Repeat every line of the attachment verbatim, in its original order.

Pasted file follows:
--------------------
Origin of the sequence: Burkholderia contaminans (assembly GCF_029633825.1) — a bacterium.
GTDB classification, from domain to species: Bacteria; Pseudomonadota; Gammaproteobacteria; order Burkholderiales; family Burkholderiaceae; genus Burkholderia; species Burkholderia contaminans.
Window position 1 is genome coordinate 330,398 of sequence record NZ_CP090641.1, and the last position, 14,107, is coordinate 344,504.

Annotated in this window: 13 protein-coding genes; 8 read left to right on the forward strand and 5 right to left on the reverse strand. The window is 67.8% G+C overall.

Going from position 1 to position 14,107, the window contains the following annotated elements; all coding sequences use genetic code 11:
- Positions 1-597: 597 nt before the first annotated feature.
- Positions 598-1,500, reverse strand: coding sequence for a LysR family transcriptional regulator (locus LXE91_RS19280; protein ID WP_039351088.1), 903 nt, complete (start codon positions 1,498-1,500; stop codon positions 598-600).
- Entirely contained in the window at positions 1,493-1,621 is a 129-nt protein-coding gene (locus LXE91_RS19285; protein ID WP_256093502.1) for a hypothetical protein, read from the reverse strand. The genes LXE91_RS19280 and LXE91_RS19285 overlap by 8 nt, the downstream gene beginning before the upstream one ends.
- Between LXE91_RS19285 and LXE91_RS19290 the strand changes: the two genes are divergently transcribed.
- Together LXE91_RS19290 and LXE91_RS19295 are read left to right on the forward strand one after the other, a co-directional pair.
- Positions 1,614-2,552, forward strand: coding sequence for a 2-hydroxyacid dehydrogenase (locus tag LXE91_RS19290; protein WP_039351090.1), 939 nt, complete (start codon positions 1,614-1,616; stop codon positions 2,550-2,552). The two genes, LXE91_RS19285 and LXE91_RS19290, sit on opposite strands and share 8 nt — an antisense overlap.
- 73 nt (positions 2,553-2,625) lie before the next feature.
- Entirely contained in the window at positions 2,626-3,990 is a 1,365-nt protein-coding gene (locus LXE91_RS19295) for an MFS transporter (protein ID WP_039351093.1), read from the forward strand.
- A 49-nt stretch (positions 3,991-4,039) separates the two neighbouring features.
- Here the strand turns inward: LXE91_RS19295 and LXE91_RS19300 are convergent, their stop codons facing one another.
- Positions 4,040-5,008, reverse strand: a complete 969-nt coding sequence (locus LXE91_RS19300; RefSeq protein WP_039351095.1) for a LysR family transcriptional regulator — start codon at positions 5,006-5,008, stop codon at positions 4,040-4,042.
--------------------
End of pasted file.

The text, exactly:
Origin of the sequence: Burkholderia contaminans (assembly GCF_029633825.1) — a bacterium.
GTDB classification, from domain to species: Bacteria; Pseudomonadota; Gammaproteobacteria; order Burkholderiales; family Burkholderiaceae; genus Burkholderia; species Burkholderia contaminans.
Window position 1 is genome coordinate 330,398 of sequence record NZ_CP090641.1, and the last position, 14,107, is coordinate 344,504.

Annotated in this window: 13 protein-coding genes; 8 read left to right on the forward strand and 5 right to left on the reverse strand. The window is 67.8% G+C overall.

Going from position 1 to position 14,107, the window contains the following annotated elements; all coding sequences use genetic code 11:
- Positions 1-597: 597 nt before the first annotated feature.
- Positions 598-1,500, reverse strand: coding sequence for a LysR family transcriptional regulator (locus LXE91_RS19280; protein ID WP_039351088.1), 903 nt, complete (start codon positions 1,498-1,500; stop codon positions 598-600).
- Entirely contained in the window at positions 1,493-1,621 is a 129-nt protein-coding gene (locus LXE91_RS19285; protein ID WP_256093502.1) for a hypothetical protein, read from the reverse strand. The genes LXE91_RS19280 and LXE91_RS19285 overlap by 8 nt, the downstream gene beginning before the upstream one ends.
- Between LXE91_RS19285 and LXE91_RS19290 the strand changes: the two genes are divergently transcribed.
- Together LXE91_RS19290 and LXE91_RS19295 are read left to right on the forward strand one after the other, a co-directional pair.
- Positions 1,614-2,552, forward strand: coding sequence for a 2-hydroxyacid dehydrogenase (locus tag LXE91_RS19290; protein WP_039351090.1), 939 nt, complete (start codon positions 1,614-1,616; stop codon positions 2,550-2,552). The two genes, LXE91_RS19285 and LXE91_RS19290, sit on opposite strands and share 8 nt — an antisense overlap.
- 73 nt (positions 2,553-2,625) lie before the next feature.
- Entirely contained in the window at positions 2,626-3,990 is a 1,365-nt protein-coding gene (locus LXE91_RS19295) for an MFS transporter (protein ID WP_039351093.1), read from the forward strand.
- A 49-nt stretch (positions 3,991-4,039) separates the two neighbouring features.
- Here the strand turns inward: LXE91_RS19295 and LXE91_RS19300 are convergent, their stop codons facing one another.
- Positions 4,040-5,008, reverse strand: a complete 969-nt coding sequence (locus LXE91_RS19300; RefSeq protein WP_039351095.1) for a LysR family transcriptional regulator — start codon at positions 5,006-5,008, stop codon at positions 4,040-4,042.